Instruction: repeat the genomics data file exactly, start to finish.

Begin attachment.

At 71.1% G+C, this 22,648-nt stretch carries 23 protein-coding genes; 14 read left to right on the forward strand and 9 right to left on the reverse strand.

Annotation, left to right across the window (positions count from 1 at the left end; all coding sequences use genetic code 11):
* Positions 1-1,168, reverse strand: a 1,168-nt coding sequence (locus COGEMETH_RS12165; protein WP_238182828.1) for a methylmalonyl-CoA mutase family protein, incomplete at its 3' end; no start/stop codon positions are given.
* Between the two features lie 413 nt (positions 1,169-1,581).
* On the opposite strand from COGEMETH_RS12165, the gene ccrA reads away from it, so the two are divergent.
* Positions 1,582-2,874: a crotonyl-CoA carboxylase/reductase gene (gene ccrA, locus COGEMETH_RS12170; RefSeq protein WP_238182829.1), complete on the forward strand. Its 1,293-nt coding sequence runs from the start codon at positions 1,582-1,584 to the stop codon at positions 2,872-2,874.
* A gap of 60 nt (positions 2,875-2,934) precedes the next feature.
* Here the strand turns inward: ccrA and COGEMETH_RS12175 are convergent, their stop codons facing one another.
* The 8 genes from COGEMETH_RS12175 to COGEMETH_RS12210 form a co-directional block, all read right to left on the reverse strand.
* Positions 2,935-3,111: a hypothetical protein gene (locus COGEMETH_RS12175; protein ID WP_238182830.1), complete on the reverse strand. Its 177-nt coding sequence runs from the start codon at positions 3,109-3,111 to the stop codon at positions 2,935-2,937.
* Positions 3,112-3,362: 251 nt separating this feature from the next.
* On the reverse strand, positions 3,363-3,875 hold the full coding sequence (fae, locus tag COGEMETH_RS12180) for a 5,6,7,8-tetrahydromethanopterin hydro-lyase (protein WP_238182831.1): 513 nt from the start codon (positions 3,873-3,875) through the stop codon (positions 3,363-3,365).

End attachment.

At 71.1% G+C, this 22,648-nt stretch carries 23 protein-coding genes; 14 read left to right on the forward strand and 9 right to left on the reverse strand.

Annotation, left to right across the window (positions count from 1 at the left end; all coding sequences use genetic code 11):
* Positions 1-1,168, reverse strand: a 1,168-nt coding sequence (locus COGEMETH_RS12165; protein WP_238182828.1) for a methylmalonyl-CoA mutase family protein, incomplete at its 3' end; no start/stop codon positions are given.
* Between the two features lie 413 nt (positions 1,169-1,581).
* On the opposite strand from COGEMETH_RS12165, the gene ccrA reads away from it, so the two are divergent.
* Positions 1,582-2,874: a crotonyl-CoA carboxylase/reductase gene (gene ccrA, locus COGEMETH_RS12170; RefSeq protein WP_238182829.1), complete on the forward strand. Its 1,293-nt coding sequence runs from the start codon at positions 1,582-1,584 to the stop codon at positions 2,872-2,874.
* A gap of 60 nt (positions 2,875-2,934) precedes the next feature.
* Here the strand turns inward: ccrA and COGEMETH_RS12175 are convergent, their stop codons facing one another.
* The 8 genes from COGEMETH_RS12175 to COGEMETH_RS12210 form a co-directional block, all read right to left on the reverse strand.
* Positions 2,935-3,111: a hypothetical protein gene (locus COGEMETH_RS12175; protein ID WP_238182830.1), complete on the reverse strand. Its 177-nt coding sequence runs from the start codon at positions 3,109-3,111 to the stop codon at positions 2,935-2,937.
* Positions 3,112-3,362: 251 nt separating this feature from the next.
* On the reverse strand, positions 3,363-3,875 hold the full coding sequence (fae, locus tag COGEMETH_RS12180) for a 5,6,7,8-tetrahydromethanopterin hydro-lyase (protein WP_238182831.1): 513 nt from the start codon (positions 3,873-3,875) through the stop codon (positions 3,363-3,365).